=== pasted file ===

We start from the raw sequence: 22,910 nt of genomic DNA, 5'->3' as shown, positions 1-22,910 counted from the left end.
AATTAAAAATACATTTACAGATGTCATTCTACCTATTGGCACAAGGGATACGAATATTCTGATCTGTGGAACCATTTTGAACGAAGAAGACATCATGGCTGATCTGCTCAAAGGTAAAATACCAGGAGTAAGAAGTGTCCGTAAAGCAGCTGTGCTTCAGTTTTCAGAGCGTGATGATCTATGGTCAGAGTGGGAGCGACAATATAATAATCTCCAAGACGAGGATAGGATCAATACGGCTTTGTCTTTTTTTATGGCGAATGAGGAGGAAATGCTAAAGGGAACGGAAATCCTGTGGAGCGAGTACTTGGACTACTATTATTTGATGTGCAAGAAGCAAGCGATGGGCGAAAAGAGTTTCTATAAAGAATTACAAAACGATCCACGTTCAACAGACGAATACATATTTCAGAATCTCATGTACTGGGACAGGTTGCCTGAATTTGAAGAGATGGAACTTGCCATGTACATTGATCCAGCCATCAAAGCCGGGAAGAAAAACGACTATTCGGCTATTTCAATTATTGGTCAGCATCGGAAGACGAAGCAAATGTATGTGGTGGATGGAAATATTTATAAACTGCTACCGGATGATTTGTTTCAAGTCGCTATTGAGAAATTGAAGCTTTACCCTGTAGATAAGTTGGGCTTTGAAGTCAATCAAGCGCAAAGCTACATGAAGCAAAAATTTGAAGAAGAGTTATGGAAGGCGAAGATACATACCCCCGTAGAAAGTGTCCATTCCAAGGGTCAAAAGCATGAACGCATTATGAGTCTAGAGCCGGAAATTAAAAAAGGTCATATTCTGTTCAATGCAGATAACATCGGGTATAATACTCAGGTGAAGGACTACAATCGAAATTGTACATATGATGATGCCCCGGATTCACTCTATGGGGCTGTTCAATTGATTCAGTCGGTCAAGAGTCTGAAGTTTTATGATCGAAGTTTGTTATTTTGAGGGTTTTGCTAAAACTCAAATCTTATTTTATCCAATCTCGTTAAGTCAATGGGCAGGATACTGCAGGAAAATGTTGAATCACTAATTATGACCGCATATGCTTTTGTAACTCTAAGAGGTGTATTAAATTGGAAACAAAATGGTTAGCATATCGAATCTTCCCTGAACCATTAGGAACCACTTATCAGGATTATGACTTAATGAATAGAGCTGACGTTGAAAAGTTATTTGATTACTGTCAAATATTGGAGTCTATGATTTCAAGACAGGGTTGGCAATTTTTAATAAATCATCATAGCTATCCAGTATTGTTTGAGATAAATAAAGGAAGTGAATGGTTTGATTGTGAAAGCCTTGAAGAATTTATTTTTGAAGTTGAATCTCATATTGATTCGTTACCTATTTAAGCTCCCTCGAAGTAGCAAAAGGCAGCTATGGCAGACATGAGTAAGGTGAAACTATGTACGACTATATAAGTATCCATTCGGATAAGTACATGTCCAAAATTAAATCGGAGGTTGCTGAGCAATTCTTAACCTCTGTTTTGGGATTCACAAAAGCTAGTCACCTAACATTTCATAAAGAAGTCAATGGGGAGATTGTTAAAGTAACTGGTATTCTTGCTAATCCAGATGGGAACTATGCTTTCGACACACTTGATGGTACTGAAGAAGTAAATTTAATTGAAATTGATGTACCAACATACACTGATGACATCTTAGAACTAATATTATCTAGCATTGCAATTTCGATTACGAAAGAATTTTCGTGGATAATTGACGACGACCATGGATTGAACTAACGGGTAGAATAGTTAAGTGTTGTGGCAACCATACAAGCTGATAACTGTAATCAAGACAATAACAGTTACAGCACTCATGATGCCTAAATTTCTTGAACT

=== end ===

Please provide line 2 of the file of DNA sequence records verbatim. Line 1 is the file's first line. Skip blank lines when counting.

AATTAAAAATACATTTACAGATGTCATTCTACCTATTGGCACAAGGGATACGAATATTCTGATCTGTGGAACCATTTTGAACGAAGAAGACATCATGGCTGATCTGCTCAAAGGTAAAATACCAGGAGTAAGAAGTGTCCGTAAAGCAGCTGTGCTTCAGTTTTCAGAGCGTGATGATCTATGGTCAGAGTGGGAGCGACAATATAATAATCTCCAAGACGAGGATAGGATCAATACGGCTTTGTCTTTTTTTATGGCGAATGAGGAGGAAATGCTAAAGGGAACGGAAATCCTGTGGAGCGAGTACTTGGACTACTATTATTTGATGTGCAAGAAGCAAGCGATGGGCGAAAAGAGTTTCTATAAAGAATTACAAAACGATCCACGTTCAACAGACGAATACATATTTCAGAATCTCATGTACTGGGACAGGTTGCCTGAATTTGAAGAGATGGAACTTGCCATGTACATTGATCCAGCCATCAAAGCCGGGAAGAAAAACGACTATTCGGCTATTTCAATTATTGGTCAGCATCGGAAGACGAAGCAAATGTATGTGGTGGATGGAAATATTTATAAACTGCTACCGGATGATTTGTTTCAAGTCGCTATTGAGAAATTGAAGCTTTACCCTGTAGATAAGTTGGGCTTTGAAGTCAATCAAGCGCAAAGCTACATGAAGCAAAAATTTGAAGAAGAGTTATGGAAGGCGAAGATACATACCCCCGTAGAAAGTGTCCATTCCAAGGGTCAAAAGCATGAACGCATTATGAGTCTAGAGCCGGAAATTAAAAAAGGTCATATTCTGTTCAATGCAGATAACATCGGGTATAATACTCAGGTGAAGGACTACAATCGAAATTGTACATATGATGATGCCCCGGATTCACTCTATGGGGCTGTTCAATTGATTCAGTCGGTCAAGAGTCTGAAGTTTTATGATCGAAGTTTGTTATTTTGAGGGTTTTGCTAAAACTCAAATCTTATTTTATCCAATCTCGTTAAGTCAATGGGCAGGATACTGCAGGAAAATGTTGAATCACTAATTATGACCGCATATGCTTTTGTAACTCTAAGAGGTGTATTAAATTGGAAACAAAATGGTTAGCATATCGAATCTTCCCTGAACCATTAGGAACCACTTATCAGGATTATGACTTAATGAATAGAGCTGACGTTGAAAAGTTATTTGATTACTGTCAAATATTGGAGTCTATGATTTCAAGACAGGGTTGGCAATTTTTAATAAATCATCATAGCTATCCAGTATTGTTTGAGATAAATAAAGGAAGTGAATGGTTTGATTGTGAAAGCCTTGAAGAATTTATTTTTGAAGTTGAATCTCATATTGATTCGTTACCTATTTAAGCTCCCTCGAAGTAGCAAAAGGCAGCTATGGCAGACATGAGTAAGGTGAAACTATGTACGACTATATAAGTATCCATTCGGATAAGTACATGTCCAAAATTAAATCGGAGGTTGCTGAGCAATTCTTAACCTCTGTTTTGGGATTCACAAAAGCTAGTCACCTAACATTTCATAAAGAAGTCAATGGGGAGATTGTTAAAGTAACTGGTATTCTTGCTAATCCAGATGGGAACTATGCTTTCGACACACTTGATGGTACTGAAGAAGTAAATTTAATTGAAATTGATGTACCAACATACACTGATGACATCTTAGAACTAATATTATCTAGCATTGCAATTTCGATTACGAAAGAATTTTCGTGGATAATTGACGACGACCATGGATTGAACTAACGGGTAGAATAGTTAAGTGTTGTGGCAACCATACAAGCTGATAACTGTAATCAAGACAATAACAGTTACAGCACTCATGATGCCTAAATTTCTTGAACT